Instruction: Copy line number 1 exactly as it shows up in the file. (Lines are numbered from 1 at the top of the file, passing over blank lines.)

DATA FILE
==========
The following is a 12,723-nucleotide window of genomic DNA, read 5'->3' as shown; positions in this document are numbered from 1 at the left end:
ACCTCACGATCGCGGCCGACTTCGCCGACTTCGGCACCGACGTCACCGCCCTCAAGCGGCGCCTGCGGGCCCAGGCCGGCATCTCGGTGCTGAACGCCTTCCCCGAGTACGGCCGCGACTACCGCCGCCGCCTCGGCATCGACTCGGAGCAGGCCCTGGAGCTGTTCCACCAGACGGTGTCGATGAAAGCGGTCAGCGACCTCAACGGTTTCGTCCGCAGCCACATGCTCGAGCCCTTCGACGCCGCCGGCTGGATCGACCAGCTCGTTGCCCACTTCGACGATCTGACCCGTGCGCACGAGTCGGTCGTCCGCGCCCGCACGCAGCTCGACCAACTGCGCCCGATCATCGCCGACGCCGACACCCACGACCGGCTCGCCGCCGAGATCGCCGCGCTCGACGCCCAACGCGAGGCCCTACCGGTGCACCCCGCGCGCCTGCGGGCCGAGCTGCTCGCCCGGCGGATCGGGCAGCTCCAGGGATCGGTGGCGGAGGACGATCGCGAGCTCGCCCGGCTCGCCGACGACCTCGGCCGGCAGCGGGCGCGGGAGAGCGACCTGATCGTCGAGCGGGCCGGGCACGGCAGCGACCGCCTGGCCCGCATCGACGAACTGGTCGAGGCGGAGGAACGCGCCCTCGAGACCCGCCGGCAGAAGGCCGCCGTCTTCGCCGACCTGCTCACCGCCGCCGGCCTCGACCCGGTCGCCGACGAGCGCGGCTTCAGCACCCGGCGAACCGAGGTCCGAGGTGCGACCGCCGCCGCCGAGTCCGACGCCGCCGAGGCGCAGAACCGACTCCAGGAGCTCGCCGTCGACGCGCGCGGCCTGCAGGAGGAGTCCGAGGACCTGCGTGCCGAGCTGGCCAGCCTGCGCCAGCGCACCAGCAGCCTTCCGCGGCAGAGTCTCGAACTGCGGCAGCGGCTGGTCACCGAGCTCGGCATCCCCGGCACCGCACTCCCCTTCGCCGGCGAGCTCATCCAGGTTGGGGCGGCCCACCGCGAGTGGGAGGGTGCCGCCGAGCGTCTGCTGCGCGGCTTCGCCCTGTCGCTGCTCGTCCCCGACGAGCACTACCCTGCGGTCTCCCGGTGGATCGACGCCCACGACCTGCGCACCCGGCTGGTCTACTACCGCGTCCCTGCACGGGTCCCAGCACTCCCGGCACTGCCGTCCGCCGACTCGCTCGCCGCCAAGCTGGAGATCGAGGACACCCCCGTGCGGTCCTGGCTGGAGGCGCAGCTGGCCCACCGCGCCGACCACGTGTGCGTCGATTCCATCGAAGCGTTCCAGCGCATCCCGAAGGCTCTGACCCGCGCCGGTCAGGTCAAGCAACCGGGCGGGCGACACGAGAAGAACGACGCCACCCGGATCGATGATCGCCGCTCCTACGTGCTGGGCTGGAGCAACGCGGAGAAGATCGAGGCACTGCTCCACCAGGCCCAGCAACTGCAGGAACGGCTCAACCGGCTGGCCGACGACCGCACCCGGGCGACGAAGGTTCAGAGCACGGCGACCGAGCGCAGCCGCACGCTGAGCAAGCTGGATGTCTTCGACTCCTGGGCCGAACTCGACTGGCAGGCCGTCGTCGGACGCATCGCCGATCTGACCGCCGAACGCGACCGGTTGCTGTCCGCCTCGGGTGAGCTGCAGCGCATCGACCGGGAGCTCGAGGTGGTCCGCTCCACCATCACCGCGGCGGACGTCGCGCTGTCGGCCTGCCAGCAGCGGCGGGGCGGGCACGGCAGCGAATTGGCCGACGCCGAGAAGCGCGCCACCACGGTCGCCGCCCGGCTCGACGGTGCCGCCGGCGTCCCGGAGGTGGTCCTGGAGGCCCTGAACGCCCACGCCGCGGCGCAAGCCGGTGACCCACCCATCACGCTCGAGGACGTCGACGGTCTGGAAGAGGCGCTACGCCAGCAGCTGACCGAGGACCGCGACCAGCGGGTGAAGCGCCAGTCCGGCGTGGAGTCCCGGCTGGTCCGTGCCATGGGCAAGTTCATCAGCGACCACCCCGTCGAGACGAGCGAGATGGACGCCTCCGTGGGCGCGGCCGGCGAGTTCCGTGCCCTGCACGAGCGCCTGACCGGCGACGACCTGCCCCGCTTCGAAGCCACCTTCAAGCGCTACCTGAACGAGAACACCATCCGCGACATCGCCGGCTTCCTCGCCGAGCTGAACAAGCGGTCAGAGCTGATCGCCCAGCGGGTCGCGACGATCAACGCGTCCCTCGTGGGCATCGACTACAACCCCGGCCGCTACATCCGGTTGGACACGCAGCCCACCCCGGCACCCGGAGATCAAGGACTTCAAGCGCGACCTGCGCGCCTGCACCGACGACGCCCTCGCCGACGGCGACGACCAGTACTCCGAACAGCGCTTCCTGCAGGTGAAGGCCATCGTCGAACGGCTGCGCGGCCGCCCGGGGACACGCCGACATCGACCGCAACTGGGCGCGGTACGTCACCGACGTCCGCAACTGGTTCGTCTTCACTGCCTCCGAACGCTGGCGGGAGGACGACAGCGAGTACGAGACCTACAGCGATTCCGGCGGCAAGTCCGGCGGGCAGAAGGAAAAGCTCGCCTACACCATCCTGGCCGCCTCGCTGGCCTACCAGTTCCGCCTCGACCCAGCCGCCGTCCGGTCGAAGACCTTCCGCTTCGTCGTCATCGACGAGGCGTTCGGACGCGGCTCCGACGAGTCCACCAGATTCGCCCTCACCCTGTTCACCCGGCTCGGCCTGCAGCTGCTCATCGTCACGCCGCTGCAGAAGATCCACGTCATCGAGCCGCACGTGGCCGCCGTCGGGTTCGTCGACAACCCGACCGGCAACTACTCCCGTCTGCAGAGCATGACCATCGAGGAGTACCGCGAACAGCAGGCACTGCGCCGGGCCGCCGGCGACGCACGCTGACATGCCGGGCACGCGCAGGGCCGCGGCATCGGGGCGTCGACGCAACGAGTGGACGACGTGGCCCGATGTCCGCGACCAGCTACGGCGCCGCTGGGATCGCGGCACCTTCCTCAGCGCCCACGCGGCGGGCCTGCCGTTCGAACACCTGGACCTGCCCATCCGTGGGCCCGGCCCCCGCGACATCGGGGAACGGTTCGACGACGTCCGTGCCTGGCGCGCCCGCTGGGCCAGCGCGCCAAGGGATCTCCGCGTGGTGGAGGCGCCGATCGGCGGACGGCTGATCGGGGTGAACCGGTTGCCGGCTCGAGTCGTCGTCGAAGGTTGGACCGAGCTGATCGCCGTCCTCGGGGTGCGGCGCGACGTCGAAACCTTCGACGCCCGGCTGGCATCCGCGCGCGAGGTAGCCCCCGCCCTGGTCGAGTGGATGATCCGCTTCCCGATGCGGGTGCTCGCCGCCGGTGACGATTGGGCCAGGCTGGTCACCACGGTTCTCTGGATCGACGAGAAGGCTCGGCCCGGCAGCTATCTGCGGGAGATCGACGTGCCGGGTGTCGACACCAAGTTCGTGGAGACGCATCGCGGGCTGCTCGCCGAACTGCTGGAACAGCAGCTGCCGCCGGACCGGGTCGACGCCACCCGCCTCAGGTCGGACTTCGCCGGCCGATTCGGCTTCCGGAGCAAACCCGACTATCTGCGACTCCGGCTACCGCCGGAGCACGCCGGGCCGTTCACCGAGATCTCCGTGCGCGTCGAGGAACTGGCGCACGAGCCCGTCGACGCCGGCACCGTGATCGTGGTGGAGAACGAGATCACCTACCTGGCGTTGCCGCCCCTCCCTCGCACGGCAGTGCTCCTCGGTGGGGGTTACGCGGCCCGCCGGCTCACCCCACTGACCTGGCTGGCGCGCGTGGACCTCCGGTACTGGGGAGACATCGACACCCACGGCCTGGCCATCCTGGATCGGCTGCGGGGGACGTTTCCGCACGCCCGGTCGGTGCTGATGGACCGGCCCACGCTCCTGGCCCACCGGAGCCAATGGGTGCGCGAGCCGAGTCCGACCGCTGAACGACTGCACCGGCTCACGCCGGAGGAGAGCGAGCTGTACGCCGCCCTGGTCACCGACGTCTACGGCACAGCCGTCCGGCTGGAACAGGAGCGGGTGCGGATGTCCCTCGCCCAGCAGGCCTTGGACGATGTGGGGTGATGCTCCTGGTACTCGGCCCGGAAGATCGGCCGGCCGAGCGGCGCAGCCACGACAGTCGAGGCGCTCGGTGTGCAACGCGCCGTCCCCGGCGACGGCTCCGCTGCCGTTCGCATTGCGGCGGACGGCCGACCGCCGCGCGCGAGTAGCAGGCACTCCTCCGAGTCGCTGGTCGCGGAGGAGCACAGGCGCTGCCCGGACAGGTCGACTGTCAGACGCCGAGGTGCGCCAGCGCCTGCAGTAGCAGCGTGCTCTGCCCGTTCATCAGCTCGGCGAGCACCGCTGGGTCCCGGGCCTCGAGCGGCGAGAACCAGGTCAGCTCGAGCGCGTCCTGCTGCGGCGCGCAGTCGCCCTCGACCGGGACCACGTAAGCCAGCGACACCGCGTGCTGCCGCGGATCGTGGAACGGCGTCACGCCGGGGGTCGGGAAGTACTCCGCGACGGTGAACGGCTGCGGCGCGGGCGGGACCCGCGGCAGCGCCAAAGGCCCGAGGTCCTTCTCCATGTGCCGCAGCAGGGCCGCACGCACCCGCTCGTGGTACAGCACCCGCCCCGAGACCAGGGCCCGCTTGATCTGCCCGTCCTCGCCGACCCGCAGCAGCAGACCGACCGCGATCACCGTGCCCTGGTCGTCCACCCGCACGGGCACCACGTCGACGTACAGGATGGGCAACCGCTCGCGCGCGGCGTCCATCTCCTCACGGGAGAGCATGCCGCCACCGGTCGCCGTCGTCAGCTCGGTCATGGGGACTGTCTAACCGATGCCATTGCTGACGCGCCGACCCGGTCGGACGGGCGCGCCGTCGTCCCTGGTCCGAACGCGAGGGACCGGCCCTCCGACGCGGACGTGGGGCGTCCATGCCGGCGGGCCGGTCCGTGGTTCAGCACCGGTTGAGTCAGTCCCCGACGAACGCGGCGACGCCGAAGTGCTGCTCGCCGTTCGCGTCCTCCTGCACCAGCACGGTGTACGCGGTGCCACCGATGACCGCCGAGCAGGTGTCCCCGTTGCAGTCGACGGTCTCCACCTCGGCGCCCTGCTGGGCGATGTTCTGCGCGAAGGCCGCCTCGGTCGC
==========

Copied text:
The following is a 12,723-nucleotide window of genomic DNA, read 5'->3' as shown; positions in this document are numbered from 1 at the left end: